Saturday, January 25th
Lilly Hiatt returned with Trinity Lane on August 25th, 2017. The 12-song set was produced by Michael Trent of Shovels & Rope and engineered by Andy Dixon at Trent’s Studio Bees in Johns Island, SC. It is the follow up to her acclaimed sophomore album Royal Blue, which Paste Magazine described as “a glorious tumble of influences – surf rock, Smiths vibes, Laurel Canyon twang and jangle, Sonic Youth flatline, Britpop flourishes, Seattle grunge and Joy Division meets Human League synthery.” In addition to her backing band, Trent is featured as a musician throughout, and is joined by his wife and Shovels & Rope partner Cary Ann Hearst for backing vocals on “Everything I Had.” Lilly’s love of the ‘90s alt-rock she was raised on continues to shine through on Trinity Lane in the distressed guitars and urgent backbeats. She cites the Pixies, Breeders, Dinosaur Jr., and her favorite, Pearl Jam as influences, but there is also something distinctly Americana lurking in the songs. Rolling Stone Country premiered the Michael Carter-directed video for the album’s title track HERE, stating, “The daughter of John Hiatt, she keeps the family tradition alive, mixing Southern influences – Americana, folk and left-of-center country – with a raw approach that’s better suited to the garage than the saloon. The album’s title track is no exception…the song finds Hiatt making peace with her old demons, while guitars crash and pianos chime in the background.” They continued, “‘Trinity Lane’ is an empowerment anthem stocked with details from Hiatt’s everyday life, from the name of her street to the smell of her neighbor’s cooking.”
After moving out of an ex’s house, Hiatt settled into a new apartment off of Trinity Lane in her East Nashville neighborhood and went on tour with friend John Moreland to the West Coast and back. The intensely personal, autobiographical album was written largely upon her return, in isolation, facing the issues she escaped while on the road. Every time she wanted a man, she picked up her guitar. Every time she wanted a drink, she picked up her guitar. Hiatt says, “Love will take you to the darkest places but also the most honest places if you let it. Learning how to love myself is something I’ve always been lousy with, and I spent some time on that. I thought about my sobriety, what that means to me, the struggles I’d had throughout the years, since I was a 27-year-old and hung up my toxic drinking habit. I thought about my mother, who took her own life when I was a baby, not far from my age at 30 years old, and I related to her more than ever. As you can see, there was plenty of time spent on my own. I didn’t talk to that many folks, albeit a few close friends, and leaned into my family. I stayed away from men, and danced alone in the evenings, looking out my window observing my humble and lively neighborhood. I found power in being by myself. I found peace in the people I was surrounded with – we didn’t really know one another, but we smiled when passed on the street. One time I almost rear-ended an older woman in her car backing out of my driveway and I said, ‘Oh man, I’m just not used to any cars coming around this bend. She replied, ‘This is our little hideout, baby,’ And it really was.” She continues, “After a while, I had all these songs to play, and wanted to share them. I wanted to get out of town to get some distance from everything, so after an ongoing conversation with Michael Trent, I took my band to Johns Island, SC and we holed up for a few weeks. I poured my heart out, and trusted them with it, and these guys gave it right back. I think we all understood what it’s like to question home, intention, demons, love…I think most people understand that.”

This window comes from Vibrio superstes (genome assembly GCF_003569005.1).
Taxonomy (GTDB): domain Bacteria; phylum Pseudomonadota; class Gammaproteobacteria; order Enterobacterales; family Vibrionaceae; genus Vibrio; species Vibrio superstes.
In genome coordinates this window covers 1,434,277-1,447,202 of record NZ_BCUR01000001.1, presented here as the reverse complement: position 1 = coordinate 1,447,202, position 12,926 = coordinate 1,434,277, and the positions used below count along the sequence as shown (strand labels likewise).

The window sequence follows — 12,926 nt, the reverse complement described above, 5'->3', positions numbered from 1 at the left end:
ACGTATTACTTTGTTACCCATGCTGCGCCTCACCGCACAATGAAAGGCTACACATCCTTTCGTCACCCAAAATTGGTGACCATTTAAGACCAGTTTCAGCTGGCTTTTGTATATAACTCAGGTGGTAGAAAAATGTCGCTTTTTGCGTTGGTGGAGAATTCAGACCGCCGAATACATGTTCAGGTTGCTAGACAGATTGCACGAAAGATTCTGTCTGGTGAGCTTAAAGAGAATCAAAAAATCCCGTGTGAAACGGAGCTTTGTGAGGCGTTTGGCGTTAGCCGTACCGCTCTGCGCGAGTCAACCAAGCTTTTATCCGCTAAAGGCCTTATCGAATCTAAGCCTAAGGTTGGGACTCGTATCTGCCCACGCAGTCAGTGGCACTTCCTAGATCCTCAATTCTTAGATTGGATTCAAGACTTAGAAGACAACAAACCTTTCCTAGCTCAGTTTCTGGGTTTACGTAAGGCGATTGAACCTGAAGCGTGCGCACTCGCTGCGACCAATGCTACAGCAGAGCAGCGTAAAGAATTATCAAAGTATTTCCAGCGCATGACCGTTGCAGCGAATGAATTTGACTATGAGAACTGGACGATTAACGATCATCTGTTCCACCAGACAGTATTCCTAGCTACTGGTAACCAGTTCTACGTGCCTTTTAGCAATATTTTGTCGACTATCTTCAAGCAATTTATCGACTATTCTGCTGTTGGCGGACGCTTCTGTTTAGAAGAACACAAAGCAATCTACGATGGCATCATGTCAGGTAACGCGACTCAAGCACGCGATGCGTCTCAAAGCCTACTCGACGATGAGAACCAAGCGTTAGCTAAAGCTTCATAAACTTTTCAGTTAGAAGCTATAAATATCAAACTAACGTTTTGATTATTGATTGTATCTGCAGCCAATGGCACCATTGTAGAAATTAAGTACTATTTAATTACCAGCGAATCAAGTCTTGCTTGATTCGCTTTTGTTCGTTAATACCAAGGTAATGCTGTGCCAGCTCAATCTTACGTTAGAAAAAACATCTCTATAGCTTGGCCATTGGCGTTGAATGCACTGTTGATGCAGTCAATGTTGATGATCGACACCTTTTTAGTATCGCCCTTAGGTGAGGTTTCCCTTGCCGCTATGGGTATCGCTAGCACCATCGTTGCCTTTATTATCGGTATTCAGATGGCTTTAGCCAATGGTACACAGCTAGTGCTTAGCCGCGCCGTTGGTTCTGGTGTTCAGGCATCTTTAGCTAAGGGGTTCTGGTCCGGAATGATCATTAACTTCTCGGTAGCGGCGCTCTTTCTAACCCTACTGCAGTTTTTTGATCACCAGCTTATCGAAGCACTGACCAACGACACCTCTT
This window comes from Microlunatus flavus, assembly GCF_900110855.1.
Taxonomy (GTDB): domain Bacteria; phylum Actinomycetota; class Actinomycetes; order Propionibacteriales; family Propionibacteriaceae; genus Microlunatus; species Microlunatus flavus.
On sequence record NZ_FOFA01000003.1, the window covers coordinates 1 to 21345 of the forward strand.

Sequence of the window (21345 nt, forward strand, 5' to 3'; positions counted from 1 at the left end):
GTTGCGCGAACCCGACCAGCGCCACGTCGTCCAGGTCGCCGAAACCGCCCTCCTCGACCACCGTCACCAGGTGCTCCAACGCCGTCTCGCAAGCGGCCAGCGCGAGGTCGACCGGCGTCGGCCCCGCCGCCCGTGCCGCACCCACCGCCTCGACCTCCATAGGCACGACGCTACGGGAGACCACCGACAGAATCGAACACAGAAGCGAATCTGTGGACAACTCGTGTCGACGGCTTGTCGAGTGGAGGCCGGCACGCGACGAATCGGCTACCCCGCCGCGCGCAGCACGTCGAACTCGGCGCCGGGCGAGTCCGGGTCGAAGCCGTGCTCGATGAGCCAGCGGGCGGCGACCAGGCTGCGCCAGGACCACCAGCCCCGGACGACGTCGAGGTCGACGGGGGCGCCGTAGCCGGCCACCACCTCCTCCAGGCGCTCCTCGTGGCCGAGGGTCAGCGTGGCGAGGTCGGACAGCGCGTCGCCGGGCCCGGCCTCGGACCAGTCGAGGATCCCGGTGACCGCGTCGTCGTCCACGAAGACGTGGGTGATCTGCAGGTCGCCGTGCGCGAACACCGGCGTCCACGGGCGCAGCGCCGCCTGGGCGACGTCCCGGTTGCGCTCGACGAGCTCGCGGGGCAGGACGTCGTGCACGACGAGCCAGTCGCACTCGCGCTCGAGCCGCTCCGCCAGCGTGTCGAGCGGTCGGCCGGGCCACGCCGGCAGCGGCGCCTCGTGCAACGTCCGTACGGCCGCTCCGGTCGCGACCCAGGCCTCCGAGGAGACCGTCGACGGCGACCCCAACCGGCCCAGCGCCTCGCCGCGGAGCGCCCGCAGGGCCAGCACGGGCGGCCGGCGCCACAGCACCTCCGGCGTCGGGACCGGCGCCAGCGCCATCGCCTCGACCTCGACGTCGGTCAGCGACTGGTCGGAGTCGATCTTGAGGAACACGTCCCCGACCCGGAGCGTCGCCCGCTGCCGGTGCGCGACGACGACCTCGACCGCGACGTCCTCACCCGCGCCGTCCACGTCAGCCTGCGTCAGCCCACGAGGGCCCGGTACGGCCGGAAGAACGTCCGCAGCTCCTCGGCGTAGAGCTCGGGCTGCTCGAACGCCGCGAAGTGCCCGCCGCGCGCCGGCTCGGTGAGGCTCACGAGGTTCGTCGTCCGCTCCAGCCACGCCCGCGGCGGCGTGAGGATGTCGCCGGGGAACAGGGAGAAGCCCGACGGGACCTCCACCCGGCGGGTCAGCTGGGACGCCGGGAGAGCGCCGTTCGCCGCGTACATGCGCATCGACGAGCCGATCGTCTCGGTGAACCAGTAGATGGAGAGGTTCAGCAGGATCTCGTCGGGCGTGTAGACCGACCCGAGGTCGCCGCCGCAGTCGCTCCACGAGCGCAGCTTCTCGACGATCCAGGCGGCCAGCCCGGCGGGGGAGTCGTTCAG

Special Guest Momma Molasses
"Sweeter than honey, Momma Molasses sings like a quilt comforts."
- Tom Netherland, Bristol Hearold Courier
"Superbly haunting, a poignant anthems to loneliness, heartbreak, hope and the wistful intracacies of life's twists."
- David Namerow
Currently based in Bristol, VA. , and originally from the Pines of North Carolina, (just south of the Piedmont in Carthage, NC) Momma Molasses' music is soul stirringly resonate, and smothered in good old fashioned folk sentiment; blending Americana, Old-Time, Alt-Country, Piedmont Blues, Swing, Appalachian, and Bluegrass music into a uniquely timeless sound. Harnessing her rolling contralto voice which scales over homespun finger-picked guitar, her sound is warm, rich, and passionate, with songs that embrace, and captivate listeners.
Momma Molasses is the musical project of singer-songwriter Ellen "Ella" Patrick. Growing up with a deep love of music, Patrick began playing stringed instruments at an early age while singing gospel music in church, and learning folk songs from her parents dusty late 60’s record collection, and old ballads from her poet uncle. She spent most of her childhood summers in a Swamp just south of her home in Moore County, where she began playing songs for friends around the campfire, or sneaking out in canoes after dark to sing by herself to the moon.
While in college at Warren Wilson, just outside of Asheville, NC Patrick became greatly influenced by Appalachian folk music, and studied Old-time, and Bluegrass music. Momma Molasses has toured extensively in the South East playing around 200 shows in the past year, and continues to gain momentum as a new voice in roots music. Currently Momma Molasses tours full-time while pursuing her passion for roots music through writing, researching, and curating a weekly radio program ,"Folk Yeah", which broadcasts live from The Birthplace of Country Music Museum in Bristol, VA. on WBCM Radio Bristol.